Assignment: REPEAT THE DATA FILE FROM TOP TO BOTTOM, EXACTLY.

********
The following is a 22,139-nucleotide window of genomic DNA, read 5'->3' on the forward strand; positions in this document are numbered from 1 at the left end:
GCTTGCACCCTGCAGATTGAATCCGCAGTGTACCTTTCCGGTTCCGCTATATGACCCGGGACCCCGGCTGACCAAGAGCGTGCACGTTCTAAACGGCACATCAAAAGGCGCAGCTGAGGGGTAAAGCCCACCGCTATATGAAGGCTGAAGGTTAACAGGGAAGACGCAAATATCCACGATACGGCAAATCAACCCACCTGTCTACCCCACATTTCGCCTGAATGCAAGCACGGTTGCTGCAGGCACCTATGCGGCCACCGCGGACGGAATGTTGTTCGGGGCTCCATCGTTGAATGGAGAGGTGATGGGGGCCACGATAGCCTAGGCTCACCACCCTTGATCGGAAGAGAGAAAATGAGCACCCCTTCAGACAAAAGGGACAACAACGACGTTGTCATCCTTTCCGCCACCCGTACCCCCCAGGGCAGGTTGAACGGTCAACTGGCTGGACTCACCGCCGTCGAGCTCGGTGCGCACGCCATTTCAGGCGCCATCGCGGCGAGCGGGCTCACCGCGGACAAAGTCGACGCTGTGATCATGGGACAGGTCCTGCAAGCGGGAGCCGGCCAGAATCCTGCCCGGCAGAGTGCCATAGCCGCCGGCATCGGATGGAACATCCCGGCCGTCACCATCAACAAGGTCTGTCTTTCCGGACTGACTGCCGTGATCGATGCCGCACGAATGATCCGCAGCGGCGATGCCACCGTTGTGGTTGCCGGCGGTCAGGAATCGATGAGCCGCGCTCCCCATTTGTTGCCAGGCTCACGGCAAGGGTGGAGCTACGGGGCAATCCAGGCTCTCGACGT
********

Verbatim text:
The following is a 22,139-nucleotide window of genomic DNA, read 5'->3' on the forward strand; positions in this document are numbered from 1 at the left end:
GCTTGCACCCTGCAGATTGAATCCGCAGTGTACCTTTCCGGTTCCGCTATATGACCCGGGACCCCGGCTGACCAAGAGCGTGCACGTTCTAAACGGCACATCAAAAGGCGCAGCTGAGGGGTAAAGCCCACCGCTATATGAAGGCTGAAGGTTAACAGGGAAGACGCAAATATCCACGATACGGCAAATCAACCCACCTGTCTACCCCACATTTCGCCTGAATGCAAGCACGGTTGCTGCAGGCACCTATGCGGCCACCGCGGACGGAATGTTGTTCGGGGCTCCATCGTTGAATGGAGAGGTGATGGGGGCCACGATAGCCTAGGCTCACCACCCTTGATCGGAAGAGAGAAAATGAGCACCCCTTCAGACAAAAGGGACAACAACGACGTTGTCATCCTTTCCGCCACCCGTACCCCCCAGGGCAGGTTGAACGGTCAACTGGCTGGACTCACCGCCGTCGAGCTCGGTGCGCACGCCATTTCAGGCGCCATCGCGGCGAGCGGGCTCACCGCGGACAAAGTCGACGCTGTGATCATGGGACAGGTCCTGCAAGCGGGAGCCGGCCAGAATCCTGCCCGGCAGAGTGCCATAGCCGCCGGCATCGGATGGAACATCCCGGCCGTCACCATCAACAAGGTCTGTCTTTCCGGACTGACTGCCGTGATCGATGCCGCACGAATGATCCGCAGCGGCGATGCCACCGTTGTGGTTGCCGGCGGTCAGGAATCGATGAGCCGCGCTCCCCATTTGTTGCCAGGCTCACGGCAAGGGTGGAGCTACGGGGCAATCCAGGCTCTCGACGT